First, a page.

Article image

Birds got their shiny feathers after they began hiding in trees

The results of a new study suggest that birds first evolved iridescent feathers around 150 million years ago after they began using trees as a way to keep safe from predators. The researchers believe that this refuge provided the birds with an opportunity to focus on mating, and the shiny feathers attracted the mates.

Some of the most striking displays in the animal kingdom can be attributed to iridescence, which allows an animal or an object to appear differently from various angles. To investigate how iridescence may have emerged in birds, experts from the University of Bristol examined the feathers from 97 modern bird species.

The team used scanning electron microscopy to quantify melanosome extracts from the bird feathers. Melanosomes are animal cell structures that are responsible for color, protection from sunlight, and for storing and moving the light-absorbing pigment melanin.

The analysis revealed that dinosaurs began growing shiny feathers around 150 million years ago. According to the researchers, this research may be used to determine what the feathers of avian ancestors would have looked like.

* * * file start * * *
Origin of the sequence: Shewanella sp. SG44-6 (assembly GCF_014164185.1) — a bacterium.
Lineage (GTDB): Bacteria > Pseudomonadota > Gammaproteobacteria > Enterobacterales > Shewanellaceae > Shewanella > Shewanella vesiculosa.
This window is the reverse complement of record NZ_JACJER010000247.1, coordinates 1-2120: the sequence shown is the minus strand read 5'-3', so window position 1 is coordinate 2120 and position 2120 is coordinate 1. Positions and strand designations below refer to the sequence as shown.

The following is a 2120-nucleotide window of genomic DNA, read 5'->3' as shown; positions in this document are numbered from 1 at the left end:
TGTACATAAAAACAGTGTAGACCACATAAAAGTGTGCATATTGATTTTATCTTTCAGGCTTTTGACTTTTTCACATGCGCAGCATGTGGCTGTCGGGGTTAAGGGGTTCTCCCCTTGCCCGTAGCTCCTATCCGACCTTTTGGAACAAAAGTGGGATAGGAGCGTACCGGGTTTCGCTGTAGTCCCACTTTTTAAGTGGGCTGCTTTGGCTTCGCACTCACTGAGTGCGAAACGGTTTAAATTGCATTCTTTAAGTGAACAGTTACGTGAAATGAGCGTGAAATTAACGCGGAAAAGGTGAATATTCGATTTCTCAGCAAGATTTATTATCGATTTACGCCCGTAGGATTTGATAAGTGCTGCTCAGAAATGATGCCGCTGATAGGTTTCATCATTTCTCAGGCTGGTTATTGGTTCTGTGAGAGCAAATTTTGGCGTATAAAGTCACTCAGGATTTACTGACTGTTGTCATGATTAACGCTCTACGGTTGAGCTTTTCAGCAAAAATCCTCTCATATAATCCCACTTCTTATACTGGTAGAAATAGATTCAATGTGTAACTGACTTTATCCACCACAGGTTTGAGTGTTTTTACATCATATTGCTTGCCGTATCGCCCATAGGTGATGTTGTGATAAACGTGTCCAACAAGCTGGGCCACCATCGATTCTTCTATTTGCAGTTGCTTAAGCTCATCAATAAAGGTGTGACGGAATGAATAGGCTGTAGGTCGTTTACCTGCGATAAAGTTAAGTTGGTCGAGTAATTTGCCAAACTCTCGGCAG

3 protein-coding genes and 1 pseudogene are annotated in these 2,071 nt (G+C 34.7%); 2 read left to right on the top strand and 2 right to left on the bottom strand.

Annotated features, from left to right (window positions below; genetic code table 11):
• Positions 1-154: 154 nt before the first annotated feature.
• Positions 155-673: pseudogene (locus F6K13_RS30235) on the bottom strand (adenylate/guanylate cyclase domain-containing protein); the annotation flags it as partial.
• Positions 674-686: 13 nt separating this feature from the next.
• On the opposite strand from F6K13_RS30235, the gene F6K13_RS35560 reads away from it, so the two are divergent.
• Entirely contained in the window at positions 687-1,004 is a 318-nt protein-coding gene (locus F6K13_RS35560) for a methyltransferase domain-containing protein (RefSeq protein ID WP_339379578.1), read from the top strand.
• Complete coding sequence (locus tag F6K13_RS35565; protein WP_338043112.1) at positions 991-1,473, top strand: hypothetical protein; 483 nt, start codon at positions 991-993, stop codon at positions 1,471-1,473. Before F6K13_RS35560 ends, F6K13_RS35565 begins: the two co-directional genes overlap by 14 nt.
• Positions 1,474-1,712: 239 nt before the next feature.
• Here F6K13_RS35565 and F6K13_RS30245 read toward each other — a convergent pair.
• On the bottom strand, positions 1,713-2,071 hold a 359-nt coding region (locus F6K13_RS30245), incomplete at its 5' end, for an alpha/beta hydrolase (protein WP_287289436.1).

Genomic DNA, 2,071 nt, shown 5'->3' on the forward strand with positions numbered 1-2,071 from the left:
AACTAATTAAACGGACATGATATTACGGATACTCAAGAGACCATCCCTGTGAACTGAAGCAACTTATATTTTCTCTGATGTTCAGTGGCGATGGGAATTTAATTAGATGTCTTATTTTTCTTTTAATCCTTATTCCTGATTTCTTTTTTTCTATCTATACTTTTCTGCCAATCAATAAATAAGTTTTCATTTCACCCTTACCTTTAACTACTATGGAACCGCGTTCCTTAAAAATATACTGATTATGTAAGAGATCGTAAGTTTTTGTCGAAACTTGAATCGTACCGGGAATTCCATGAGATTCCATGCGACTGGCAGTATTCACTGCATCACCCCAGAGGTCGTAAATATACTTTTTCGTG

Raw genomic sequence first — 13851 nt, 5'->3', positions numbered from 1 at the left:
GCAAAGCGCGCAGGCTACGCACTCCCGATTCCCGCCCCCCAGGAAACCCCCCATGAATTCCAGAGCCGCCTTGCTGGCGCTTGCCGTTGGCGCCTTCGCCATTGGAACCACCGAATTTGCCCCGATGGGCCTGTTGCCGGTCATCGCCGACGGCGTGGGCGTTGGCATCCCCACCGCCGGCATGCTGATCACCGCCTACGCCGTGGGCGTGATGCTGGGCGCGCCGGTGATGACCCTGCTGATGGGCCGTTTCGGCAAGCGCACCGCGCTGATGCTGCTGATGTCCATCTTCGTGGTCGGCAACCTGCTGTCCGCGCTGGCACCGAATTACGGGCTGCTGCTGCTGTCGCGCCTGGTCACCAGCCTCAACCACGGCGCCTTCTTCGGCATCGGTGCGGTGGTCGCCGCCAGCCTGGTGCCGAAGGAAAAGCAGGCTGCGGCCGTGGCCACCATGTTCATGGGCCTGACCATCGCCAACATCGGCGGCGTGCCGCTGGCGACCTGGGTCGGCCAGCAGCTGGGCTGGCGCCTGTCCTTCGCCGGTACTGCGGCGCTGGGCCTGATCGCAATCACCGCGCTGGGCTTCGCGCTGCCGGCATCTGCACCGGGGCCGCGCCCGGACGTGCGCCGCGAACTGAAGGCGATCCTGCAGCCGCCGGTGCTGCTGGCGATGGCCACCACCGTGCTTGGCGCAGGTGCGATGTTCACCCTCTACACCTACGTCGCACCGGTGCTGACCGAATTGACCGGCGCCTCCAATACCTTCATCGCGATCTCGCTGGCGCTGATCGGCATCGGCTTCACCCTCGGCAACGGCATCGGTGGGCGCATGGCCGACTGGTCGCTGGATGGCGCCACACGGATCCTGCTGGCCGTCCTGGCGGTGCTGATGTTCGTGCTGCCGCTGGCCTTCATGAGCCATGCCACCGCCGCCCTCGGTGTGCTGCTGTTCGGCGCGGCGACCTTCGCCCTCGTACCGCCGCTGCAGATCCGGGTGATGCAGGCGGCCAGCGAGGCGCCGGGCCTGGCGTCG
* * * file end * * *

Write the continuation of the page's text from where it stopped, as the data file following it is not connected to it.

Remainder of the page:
Study co-author Dr. Jakob Vinther is a leading researcher in the field of Paleo Colour at Bristol’s School of Biological Sciences. “Many birds have iridescence – such as the hummingbird or magpie – and we have been studying how iridescence is created,” Dr. Vinther told MailOnline.

“There is a massive expansion of melanosome shapes that make all these remarkable colours. I think it probably evolved because dinosaurs started to go up into the trees, which made them more safe from predators.”

Dr. Vinther explained that the birds on the ground would have had typical brown feathers.

“The more exposed you are the more vulnerable you are. The first dinosaurs couldn’t fly so they would have had a bad chance of survival if their feathers were iridescent,” said Dr. Vinther.

“There has been an expansion to become more colourful up until today. Perhaps 100,000 years or one million years from now birds will have even more beautiful feathers.”

By Chrissy Sexton, Staff Writer

News coming your way
The biggest news about our planet delivered to you each day